Girlfriends in God Daily Devotional for Women

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Girlfriends in God - Nov. 13, 2012

November 13, 2012
Treasures of Darkness
Mary Southerland

Today’s Truth
Isaiah 45:3 I will give you the treasures of darkness, riches stored in secret places, so that you may know that I am the LORD, the God of Israel, who summons you by name.

Friend to Friend
I love a great movie. To me, a movie is only great -- no matter what any movie critic says or how many stars the film is granted -- when good wins over evil, the right guy gets the right girl, nobody gets hurt and everyone lives happily ever after. A bit naive, I know, but I have decided that there is enough harsh reality traipsing through my daily life without paying to see more on a movie screen. When I sit down in that cushy theatre seat, popcorn and soda in hand, I want happy endings.

With these criteria in mind, I went to see the movie, "Seabiscuit." God has a way of wrapping remarkable truths in unremarkable circumstances. There I was, munching and sipping away, minding my own business and enjoying my brief respite from the real world when his words echoed through the movie theater and slammed into my soul.

"You don't throw a whole life away just because it's a little banged up," he said. I was done. I thoroughly enjoyed the rest of the movie, but those simple words were written just for me and lingered long after the movie's credits scrolled across the movie screen. We are all “banged up a little” by life. I know what it feels like to be broken and in pain. And I do not like it – a fact that seems meaningless when it comes to facing and dealing with tough experiences in my life. The hits just keep coming. I have a choice to make. I can embrace the pain and brokenness in my life and learn from it, or I can surrender to the darkness and hide – and hope it all goes away. Trust me, girlfriend. It doesn’t.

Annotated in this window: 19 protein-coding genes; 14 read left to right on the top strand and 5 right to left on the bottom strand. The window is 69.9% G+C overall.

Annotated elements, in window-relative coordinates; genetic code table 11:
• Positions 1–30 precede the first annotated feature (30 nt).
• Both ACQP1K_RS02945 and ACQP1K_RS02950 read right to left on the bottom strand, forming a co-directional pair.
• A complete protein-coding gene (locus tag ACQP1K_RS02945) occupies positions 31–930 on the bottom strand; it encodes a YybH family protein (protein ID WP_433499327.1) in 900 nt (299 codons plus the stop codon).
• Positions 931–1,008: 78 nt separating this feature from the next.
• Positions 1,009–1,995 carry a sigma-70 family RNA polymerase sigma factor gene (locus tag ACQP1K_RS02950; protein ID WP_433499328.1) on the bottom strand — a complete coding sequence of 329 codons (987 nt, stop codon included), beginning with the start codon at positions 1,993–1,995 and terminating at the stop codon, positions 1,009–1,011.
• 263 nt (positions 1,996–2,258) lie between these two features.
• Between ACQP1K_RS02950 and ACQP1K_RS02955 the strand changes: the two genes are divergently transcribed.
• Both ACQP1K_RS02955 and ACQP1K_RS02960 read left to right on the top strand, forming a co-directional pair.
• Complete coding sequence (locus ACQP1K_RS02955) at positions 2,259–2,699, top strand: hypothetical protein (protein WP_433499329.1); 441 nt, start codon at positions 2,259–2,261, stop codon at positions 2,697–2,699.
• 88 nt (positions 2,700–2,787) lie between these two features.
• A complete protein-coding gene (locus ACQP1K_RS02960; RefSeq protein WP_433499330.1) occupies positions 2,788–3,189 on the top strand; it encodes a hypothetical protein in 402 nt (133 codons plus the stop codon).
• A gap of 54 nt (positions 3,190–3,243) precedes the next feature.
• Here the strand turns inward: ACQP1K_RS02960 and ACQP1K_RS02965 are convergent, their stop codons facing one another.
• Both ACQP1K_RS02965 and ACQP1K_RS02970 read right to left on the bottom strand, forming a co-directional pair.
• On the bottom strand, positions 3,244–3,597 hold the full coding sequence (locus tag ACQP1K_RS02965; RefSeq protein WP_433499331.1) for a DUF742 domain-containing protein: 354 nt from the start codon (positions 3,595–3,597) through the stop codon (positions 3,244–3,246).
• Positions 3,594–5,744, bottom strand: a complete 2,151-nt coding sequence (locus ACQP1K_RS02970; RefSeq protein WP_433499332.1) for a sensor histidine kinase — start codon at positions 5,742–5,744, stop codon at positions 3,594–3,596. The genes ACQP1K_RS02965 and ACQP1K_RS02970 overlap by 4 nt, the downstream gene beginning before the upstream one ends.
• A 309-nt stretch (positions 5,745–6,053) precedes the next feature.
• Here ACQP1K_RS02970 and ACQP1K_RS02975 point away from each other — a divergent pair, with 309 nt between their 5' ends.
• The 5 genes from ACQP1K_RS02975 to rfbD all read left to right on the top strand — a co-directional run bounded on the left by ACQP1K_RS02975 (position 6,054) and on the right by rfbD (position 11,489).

Our son, Jered, played football all the way through college. Over the years, he endured several injuries, but as a junior in high school, Jered experienced his first surgery to repair a broken bone in his foot. The orthopedic doctor explained exactly what he would do during surgery. “First of all, I will remove the scar tissue that has formed around the break. I will then insert a metal screw to connect the broken bones.” As he spoke, I was comforted by my mind’s depiction of a shiny thin and smooth metal screw resting gently in my son’s foot. There are times when ignorance is a blessing. 

The surgery went well and after two weeks, I took Jered in for a follow-up visit during which his foot was once again X-rayed to make sure it was healing properly. The doctor walked in, smiling and waving an X-ray in his hand. “Your foot is healing beautifully,” he announced with great pride. Curious, I asked the doctor if we could see the X-ray. When he slapped it up against the light board, I was horrified to see a thick, long metal bolt. In fact, on closer examination, I was certain the beginnings of rust could be seen on that barbaric screw jammed up into my son’s precious bone.